proportionately larger. The mother
wus thankful beyond the point of ques
tioning. An August without Marthy
and Murthy’s gift of money would have
been a tragedy, and so selfish Is mother
love sometimes that she would have
accepted the gift even if she had known
what it cost the giver.
At eighteen, then. Hilly Louise knew
some things not taught by the wide
plains and the wild hills around her.
Site was not spoiled by her little learn
ing. which was a good tldng. And
when her father died trngically be
neath an overturned load of poles from
the mountain at the head of the can
yon Hilly Louise came home. The Billy
of her tried to take his place and the
Louise of her attempted to take care
of her mother, who was unfitted both
by nature and habit to take care of her
self. Which was. after all. a rather
big thing for any one to attempt.
Jase began to complain of having
“all gone" feelings during the winter
after Hilly Louise came home and took
up the whole burden of the Wolverine
ranch. He complained to Billy Louise
when she rode over one clear, sunny
day In January. He said that he was
getting old. which was perfectly true,
and that he waj not as ablebodied as
he might !>e and didn't expect fo Inst
mucli longer. Billy Louise spoke of it
to Marthy. and Marthy snorted.
“He’s ablebodied enough nt meal
times, I notice." she retorted. “I’ve
heard that tune ever since I knowed
him. He can't fool me!"
Jase maundered in at that momeut.
and Marthy turned and glared at Jase
with what Hilly Louise considered a
perfectly uncalled for animosity. In
reality, Marthy was covertly looking
for visible symptoms of tlie all gone
ness. She shut her harsh lips together
tightly at what she saw. Jase certain
ly was puffy under his watery, pink
rimmed eyes, and the withered cheeks
above Ids thin graying beard really did
have a pasty gray look.
"D'.vou turn them calves out into the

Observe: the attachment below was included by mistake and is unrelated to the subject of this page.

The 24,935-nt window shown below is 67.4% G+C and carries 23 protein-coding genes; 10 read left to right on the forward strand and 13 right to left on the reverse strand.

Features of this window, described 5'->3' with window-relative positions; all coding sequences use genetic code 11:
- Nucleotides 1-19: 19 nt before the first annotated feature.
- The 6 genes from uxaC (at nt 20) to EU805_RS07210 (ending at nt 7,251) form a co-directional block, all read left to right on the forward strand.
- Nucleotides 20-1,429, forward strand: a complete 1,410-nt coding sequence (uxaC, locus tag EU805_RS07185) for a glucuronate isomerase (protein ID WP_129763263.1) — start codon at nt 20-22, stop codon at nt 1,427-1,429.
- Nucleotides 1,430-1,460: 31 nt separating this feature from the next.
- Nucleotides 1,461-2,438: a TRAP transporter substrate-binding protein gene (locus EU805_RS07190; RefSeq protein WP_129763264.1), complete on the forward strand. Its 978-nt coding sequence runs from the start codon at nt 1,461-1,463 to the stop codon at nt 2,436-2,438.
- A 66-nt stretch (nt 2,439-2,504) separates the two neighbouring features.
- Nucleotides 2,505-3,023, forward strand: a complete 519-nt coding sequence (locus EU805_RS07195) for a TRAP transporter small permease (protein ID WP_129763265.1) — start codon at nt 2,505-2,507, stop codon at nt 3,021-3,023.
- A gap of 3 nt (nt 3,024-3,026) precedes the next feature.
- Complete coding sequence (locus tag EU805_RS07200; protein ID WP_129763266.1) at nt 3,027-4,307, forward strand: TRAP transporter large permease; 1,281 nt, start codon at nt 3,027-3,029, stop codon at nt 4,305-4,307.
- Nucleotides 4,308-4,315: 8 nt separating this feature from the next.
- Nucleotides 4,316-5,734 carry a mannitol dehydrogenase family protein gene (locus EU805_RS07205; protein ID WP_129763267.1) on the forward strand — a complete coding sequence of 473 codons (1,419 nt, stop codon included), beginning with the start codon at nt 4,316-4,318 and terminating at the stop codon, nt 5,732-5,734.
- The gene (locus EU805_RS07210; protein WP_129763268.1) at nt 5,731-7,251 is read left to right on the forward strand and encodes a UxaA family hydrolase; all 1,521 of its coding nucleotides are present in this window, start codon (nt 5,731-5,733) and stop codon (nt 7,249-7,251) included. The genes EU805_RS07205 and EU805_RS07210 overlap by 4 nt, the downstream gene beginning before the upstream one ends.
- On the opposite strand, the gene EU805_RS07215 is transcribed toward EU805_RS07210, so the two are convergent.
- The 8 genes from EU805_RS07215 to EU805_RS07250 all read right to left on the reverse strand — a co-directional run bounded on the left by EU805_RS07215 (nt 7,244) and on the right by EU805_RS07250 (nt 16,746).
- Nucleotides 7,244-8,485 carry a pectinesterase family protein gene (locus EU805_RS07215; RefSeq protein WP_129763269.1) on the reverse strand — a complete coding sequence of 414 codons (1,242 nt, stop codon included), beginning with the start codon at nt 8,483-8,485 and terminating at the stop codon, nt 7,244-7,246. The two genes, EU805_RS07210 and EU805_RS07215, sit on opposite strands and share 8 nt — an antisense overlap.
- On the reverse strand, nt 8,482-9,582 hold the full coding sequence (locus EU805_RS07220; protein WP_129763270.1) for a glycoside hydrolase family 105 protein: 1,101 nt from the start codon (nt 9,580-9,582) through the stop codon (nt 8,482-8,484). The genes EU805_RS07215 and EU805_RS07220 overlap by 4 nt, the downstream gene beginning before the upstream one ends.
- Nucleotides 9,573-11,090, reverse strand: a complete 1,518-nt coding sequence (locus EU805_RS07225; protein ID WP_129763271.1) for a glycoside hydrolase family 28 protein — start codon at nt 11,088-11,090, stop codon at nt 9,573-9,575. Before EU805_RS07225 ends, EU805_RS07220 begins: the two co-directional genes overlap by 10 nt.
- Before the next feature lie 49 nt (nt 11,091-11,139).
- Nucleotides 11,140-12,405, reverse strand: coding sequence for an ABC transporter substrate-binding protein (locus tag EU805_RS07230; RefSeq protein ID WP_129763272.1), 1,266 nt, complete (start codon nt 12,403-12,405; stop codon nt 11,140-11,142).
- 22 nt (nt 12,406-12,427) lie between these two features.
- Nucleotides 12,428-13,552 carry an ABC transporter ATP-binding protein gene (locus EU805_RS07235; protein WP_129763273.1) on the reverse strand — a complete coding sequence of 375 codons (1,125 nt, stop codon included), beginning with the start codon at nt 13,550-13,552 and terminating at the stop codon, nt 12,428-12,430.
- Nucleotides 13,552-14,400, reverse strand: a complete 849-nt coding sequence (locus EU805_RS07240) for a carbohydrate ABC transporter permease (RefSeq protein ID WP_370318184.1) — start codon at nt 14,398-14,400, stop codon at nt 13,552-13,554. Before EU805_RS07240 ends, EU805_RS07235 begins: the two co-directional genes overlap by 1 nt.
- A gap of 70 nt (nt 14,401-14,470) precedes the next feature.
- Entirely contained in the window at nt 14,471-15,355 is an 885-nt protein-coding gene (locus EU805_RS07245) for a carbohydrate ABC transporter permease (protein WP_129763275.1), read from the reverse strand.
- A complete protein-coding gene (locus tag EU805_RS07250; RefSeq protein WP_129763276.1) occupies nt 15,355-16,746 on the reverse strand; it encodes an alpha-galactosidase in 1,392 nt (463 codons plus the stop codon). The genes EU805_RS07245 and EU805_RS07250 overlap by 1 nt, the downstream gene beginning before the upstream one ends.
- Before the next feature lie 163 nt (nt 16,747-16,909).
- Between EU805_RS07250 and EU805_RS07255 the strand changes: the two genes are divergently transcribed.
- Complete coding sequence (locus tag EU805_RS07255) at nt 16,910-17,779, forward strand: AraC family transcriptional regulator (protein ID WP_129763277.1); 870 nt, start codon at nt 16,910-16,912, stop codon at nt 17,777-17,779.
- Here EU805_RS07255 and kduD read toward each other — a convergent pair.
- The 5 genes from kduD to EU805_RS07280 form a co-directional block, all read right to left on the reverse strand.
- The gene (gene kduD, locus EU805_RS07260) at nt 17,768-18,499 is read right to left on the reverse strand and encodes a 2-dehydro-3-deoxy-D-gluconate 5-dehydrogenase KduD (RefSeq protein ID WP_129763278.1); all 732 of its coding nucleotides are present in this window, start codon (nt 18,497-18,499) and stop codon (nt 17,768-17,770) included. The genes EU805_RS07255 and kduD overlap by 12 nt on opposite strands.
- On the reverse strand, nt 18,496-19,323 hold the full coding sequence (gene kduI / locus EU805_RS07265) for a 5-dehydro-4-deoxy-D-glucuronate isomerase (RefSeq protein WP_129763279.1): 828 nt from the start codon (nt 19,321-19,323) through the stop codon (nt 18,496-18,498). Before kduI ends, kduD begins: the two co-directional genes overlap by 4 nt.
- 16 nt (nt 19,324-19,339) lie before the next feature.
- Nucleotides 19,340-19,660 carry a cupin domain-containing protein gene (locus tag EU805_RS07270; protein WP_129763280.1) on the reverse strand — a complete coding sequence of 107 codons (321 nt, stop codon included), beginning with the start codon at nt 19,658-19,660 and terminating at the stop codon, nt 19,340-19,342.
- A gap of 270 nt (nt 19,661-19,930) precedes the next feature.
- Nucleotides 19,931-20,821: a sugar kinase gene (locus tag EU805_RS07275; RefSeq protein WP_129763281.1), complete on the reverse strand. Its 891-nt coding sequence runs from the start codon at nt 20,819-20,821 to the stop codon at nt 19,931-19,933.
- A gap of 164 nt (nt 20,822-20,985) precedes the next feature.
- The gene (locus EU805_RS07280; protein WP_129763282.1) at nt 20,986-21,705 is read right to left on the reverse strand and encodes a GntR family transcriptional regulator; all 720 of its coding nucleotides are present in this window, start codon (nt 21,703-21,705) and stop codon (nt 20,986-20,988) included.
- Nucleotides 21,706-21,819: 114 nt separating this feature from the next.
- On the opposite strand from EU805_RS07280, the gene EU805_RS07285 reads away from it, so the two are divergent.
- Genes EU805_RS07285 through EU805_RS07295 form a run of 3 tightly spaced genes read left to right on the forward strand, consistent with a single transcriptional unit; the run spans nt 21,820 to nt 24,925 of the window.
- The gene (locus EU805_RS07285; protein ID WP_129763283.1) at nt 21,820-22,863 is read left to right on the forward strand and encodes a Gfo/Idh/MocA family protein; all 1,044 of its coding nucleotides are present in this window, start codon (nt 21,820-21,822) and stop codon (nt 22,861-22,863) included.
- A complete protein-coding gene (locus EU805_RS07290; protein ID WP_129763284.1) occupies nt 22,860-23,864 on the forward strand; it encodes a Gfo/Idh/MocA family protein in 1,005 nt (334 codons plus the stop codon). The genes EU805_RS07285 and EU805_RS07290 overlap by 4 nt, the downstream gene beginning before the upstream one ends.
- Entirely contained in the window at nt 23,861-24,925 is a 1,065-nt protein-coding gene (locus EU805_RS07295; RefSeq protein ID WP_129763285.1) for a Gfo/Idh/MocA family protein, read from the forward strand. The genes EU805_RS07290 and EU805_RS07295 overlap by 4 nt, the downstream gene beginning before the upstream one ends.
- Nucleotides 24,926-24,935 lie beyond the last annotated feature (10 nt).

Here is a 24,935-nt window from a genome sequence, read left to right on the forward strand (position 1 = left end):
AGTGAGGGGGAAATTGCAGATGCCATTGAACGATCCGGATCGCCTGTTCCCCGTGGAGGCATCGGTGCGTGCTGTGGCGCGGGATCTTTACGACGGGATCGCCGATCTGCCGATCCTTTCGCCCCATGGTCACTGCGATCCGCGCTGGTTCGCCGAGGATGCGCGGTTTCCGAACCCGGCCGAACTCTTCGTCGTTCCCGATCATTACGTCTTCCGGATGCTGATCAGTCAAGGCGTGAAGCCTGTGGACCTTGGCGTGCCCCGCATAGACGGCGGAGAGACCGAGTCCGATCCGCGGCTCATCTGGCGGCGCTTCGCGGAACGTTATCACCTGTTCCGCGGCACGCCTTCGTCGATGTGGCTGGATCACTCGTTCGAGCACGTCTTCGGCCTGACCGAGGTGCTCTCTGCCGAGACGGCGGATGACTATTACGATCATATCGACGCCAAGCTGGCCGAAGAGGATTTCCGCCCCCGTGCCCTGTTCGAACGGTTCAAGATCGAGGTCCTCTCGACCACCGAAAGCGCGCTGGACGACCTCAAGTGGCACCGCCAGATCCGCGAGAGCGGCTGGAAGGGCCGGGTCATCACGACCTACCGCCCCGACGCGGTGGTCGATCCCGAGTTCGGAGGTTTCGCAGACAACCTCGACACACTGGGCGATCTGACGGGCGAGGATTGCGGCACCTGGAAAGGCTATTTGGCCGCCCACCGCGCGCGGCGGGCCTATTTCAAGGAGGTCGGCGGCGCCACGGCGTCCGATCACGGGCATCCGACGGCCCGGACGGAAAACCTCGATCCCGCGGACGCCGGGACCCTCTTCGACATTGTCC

corral?" she demanded, her voice hard
er because of her secret uneasiness.
"I was goln’ to, but the wind's
changed into the north, n' I thought
mebby you wouldn’t want ’em out."
Jase turned hack aimlessly to tin* door.
His voice was getting cracked and
husky, and the deprecating note dom
inated pathetically all that lie said.
"You’ll have to face the wind goln'
home.” he said to Hilly Louise. "More’n
likely you'll be facin' snow too Looks
bad off that way.”
"You go on and turn them calves
out!" Marthy commanded i ini harshly.
"Hilly Louise uln’t goin' home If it
storms. 1 slid think you'd know
enough to know that."
"Oh. hut I’ll have to go anyway."
the girl interrupted. “Moinmle can’t
be there alone; she'd-worry herself to
I death if I didn't show up by durk.
“D'you Turn Them Calves Out Into
the Corral?"
She worries alsiut every little thing
since daddy diet!. 1 ought to have gom*
before—or I ougbtu't to have come. 1
Hut she wus worrying about you. Mar- 1
thy. She hadn't seen or heard of you
for a month, and she was afraid you
might be sick or something. Why
dori't you get some one to stay with
you? I think you ought to." Site hulk
ed toward the door, which Jase bad ,
dosed upon his departure. "If Jase
should-get sick or anything"—
"Jase ain't goin' to git sick,” Mar
thy retorted glumly. "Yuh don't want
to let him worry yuh. Hilly Louise. If
I’d worried every time he yowled
around about being sick I'd tie dead or
crazy by now. I dun no but maybe
I*ll have somebody to help with the
work, though.” she added after a pause,
during which she had swiped the dish
rug around the sides of the pan once
or twice and hud opened the door und
thrown the water out beyond the door
step like the sloven site was. "1 got a
nephew that wants to come out. He's
been in a hank, but he's quit and wants